Thinking of adding some UV lights to your HVAC system? They can sterilize the air stream, but there is more to consider when choosing a UV lamp.
Efficiency is key when it comes to HVAC, but many have turned their focus towards healthier spaces. Building owners and HVAC professionals are looking for new ways to bring clean air to occupants. HVAC systems can mitigate the spread of illnesses with the right design and some extra equipment, such as HEPA filters. Many in the HVAC industry are turning to UV lamps to clean air inside the ductwork.
The concept of sanitizing with light is older than you think. In 1903, scientist Niels Finsen was awarded a Nobel Prize in Medicine for his use of UV light radiation to treat lupus vulgaris, a form of skin tuberculosis. Finsen's work focused on the benefits of sunlight, specifically for treating illness. Through experiments with light treatment, he learned that the most refractive rays of light (the UV rays) could be used to treat certain skin diseases like lupus vulgaris. He learned that these "chemical rays" had a bactericidal effect on the skin. This discovery led to further research into UV light as a sterilizer. Over time, scientists discovered that short wave ultraviolet radiation (UV-C radiation) was effective at killing bacteria, mold, and even viruses.
Niels Finsen found that UV light can destroy bacteria. Years later, we learned that UV-C radiation can destroy viruses, too.
UV-C radiation is proven to kill bacteria and viruses, but studies are still in progress to determine whether it can neutralize SARS-CoV-2, better known as COVID-19. Currently, there are promising signs on its effectiveness against a similar viral strand, SARS-Coronavirus, which is why many are turning to UV light for sterilizing equipment. As of April 2020, the National Institute for Occupational Safety and Health (NIOSH) approved UV-C light as one of several methods for sterilizing filtered respirators against COVID-19.
The effectiveness of UV-C lamps depends on the amount of exposure to the UV light, the UV-C wavelengths emitted by the lamp, and the duration of exposure. In HVAC, the UV lamp will be mounted inside the ductwork so that the air stream is constantly exposed to UV-C radiation. The UV light assemblies will cause pressure drop, although there may be options to minimize the assembly's profile. For more on air performance, read Air Performance and Keeping the Flow.
UV-C radiation occurs within the 200 to 280 nanometer range of the ultraviolet spectral band. Different UV lamps will exert different wavelengths of radiation. The most common type of lamp will emit at 254 nanometers, though some lamps will emit 222 nanometers. There are other factors to consider when adding UV lights to your HVAC system. Direct exposure to UV-C radiation may cause burns to the skin or eyes. You can safely use UV lights in your ductwork, but always make sure to disable UV lamps when servicing the duct.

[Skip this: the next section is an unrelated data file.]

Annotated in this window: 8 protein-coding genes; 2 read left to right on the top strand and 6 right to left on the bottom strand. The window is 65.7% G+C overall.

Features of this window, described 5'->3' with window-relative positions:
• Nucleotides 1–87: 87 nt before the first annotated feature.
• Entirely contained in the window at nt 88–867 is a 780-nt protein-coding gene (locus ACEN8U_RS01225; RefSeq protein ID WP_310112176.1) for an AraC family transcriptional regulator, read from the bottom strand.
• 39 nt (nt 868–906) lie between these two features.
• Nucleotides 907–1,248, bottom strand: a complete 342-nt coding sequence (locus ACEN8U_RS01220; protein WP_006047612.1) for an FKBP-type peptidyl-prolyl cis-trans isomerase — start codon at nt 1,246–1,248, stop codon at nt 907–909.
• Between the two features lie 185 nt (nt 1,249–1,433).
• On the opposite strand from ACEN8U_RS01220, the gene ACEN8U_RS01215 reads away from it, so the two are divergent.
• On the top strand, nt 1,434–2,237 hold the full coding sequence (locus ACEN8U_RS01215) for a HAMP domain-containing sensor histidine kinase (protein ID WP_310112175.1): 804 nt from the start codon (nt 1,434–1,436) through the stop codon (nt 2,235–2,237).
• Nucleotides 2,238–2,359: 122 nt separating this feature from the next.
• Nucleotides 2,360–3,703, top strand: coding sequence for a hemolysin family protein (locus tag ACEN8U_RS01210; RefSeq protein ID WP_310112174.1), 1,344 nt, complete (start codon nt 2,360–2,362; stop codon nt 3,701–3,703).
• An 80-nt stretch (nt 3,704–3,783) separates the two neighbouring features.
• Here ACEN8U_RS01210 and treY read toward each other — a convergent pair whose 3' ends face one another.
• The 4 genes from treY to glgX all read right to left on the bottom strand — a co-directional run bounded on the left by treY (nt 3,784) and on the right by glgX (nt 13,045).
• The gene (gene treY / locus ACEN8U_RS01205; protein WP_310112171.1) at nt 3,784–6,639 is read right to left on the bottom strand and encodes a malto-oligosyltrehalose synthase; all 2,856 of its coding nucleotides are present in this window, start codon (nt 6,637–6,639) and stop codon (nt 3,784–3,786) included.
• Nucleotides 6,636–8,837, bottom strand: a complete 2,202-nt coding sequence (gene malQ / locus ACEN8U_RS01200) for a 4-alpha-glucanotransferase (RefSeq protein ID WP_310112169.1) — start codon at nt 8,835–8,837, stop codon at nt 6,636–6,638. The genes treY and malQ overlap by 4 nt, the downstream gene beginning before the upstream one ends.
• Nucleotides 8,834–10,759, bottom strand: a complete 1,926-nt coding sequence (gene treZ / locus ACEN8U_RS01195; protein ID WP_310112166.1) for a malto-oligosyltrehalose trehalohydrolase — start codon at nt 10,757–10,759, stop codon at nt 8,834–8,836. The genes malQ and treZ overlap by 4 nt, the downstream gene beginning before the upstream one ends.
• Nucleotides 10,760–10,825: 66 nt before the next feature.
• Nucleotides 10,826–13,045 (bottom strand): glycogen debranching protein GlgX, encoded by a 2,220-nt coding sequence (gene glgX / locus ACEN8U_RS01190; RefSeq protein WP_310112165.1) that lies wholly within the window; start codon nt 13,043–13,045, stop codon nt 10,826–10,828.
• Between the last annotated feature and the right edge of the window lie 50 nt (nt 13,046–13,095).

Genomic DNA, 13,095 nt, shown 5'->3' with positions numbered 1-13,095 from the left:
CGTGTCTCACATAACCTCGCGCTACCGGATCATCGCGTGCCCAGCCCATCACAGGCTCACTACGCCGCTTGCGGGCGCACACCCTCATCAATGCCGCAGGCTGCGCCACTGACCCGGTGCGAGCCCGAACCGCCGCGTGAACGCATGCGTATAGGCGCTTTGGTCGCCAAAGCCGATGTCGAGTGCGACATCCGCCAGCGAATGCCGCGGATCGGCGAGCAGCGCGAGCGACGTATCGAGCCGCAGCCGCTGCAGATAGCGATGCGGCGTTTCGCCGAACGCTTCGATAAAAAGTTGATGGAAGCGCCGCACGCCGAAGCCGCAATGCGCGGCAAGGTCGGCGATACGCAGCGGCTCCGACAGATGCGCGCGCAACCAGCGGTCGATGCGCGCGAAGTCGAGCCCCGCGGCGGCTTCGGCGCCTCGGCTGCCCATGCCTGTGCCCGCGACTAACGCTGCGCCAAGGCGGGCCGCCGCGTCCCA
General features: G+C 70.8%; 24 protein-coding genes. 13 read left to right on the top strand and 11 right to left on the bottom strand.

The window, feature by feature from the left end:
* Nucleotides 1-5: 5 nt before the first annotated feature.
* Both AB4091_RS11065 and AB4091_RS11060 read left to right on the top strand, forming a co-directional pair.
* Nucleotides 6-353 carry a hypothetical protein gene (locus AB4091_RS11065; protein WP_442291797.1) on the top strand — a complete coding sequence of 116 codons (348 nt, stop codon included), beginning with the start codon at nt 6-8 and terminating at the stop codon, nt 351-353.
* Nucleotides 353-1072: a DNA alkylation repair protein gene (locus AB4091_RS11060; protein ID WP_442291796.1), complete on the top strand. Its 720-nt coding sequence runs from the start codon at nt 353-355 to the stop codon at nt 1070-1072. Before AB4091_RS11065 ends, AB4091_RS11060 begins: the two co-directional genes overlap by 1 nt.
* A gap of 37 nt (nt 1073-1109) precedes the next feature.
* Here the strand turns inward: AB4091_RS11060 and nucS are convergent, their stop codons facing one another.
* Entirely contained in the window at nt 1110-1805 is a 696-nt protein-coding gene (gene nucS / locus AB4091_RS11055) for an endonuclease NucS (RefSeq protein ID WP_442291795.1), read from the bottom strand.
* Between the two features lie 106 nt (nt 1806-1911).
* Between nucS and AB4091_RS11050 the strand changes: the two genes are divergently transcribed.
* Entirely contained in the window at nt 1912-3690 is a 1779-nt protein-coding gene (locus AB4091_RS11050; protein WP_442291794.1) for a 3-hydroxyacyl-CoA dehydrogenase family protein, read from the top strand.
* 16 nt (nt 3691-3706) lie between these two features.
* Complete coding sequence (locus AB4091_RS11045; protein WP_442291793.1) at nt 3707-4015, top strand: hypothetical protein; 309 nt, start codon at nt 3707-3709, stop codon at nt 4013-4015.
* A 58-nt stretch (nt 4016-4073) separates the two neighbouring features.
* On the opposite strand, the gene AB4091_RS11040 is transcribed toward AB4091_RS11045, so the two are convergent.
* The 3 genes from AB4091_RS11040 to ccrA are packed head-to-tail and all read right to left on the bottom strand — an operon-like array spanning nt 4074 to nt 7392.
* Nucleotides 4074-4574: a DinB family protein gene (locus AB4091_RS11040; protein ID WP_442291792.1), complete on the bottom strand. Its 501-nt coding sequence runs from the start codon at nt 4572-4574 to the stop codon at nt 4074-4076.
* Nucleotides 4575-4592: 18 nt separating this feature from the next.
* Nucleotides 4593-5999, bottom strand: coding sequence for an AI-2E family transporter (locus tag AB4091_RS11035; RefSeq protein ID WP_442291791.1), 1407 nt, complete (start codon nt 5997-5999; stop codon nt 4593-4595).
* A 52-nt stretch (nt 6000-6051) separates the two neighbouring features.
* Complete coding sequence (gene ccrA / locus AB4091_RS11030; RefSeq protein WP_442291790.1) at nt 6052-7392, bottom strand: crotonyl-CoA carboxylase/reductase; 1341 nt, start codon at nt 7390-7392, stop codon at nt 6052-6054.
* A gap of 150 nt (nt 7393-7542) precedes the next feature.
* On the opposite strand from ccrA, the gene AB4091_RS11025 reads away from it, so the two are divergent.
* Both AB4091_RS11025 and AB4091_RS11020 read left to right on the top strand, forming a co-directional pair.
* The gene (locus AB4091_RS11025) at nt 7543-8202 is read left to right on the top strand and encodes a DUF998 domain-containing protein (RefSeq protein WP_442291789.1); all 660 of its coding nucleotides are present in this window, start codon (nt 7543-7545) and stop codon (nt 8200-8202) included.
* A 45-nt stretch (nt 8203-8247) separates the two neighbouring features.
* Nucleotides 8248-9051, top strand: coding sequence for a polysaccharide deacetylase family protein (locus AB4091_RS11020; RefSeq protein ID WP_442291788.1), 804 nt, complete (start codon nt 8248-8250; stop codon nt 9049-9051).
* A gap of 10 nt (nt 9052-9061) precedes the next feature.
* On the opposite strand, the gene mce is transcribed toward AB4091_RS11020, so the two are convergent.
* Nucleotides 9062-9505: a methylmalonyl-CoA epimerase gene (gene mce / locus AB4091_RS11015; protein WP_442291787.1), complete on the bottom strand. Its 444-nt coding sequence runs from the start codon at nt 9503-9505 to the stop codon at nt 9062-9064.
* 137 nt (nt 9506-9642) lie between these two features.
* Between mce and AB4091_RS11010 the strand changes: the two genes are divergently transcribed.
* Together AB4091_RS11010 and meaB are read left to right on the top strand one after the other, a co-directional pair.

UV-C radiation can also degrade certain materials with prolonged exposure, including plastics and polymers used in control dampers. Damper manufacturers may ask you to install UV lights away from their dampers, to prevent unnecessary wear on their moving parts. Determine where the UV lights can go and what kind of lamp you need.
UV lamps can be installed in duct work to clean air as it passes through, but not all lamps are the same.
There are four types of UV lamps: low-pressure mercury lamps, excimer lamps (also known as far-UV-C lamps), pulsed xenon lamps, and light-emitting diode (LED) lights. Each type of light will emit a different wavelengths of UV light, which may determine the light’s effectiveness. Low-pressure mercury lamps are the most common type of UV light, but they contain small amounts of mercury. Be careful when cleaning up a broken mercury lamp to minimize exposure to the toxic metal. You will need to establish procedures for disposing of old lamps and installing new ones.
UV LED lights contain no mercury, but their small size may make them less effective for sanitizing. These lights can provide the necessary amount of exposure for sanitizing airflow, but with a smaller exposure area. Pulsed xenon lamps emit short pulses of light, which are mainly filtered to UV-C radiation for sterilization purposes. These lamps are also mercury-free and are commonly used to sanitize empty hospital rooms.
UV lights can disinfect air as it passes through your HVAC system, but you need to understand the risks with installing and handling them. More people expect to live and work in healthy spaces. Clean air is a good start.
Are you looking to add UV lamps to your ductwork? Have you seen UV lamps in action in your line of work? Share your thoughts in the comments section below. MCDLG wants to hear from you!
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Sources for this article:
- COVID-19 Decontamination and Reuse of Filtering Facepiece Respirators | CDC
- Niels Ryberg Finsen - Biographical - NobelPrize.org
- UV Lights and Lamps: Ultraviolet-C Radiation, Disinfection, and Coronavirus | FDA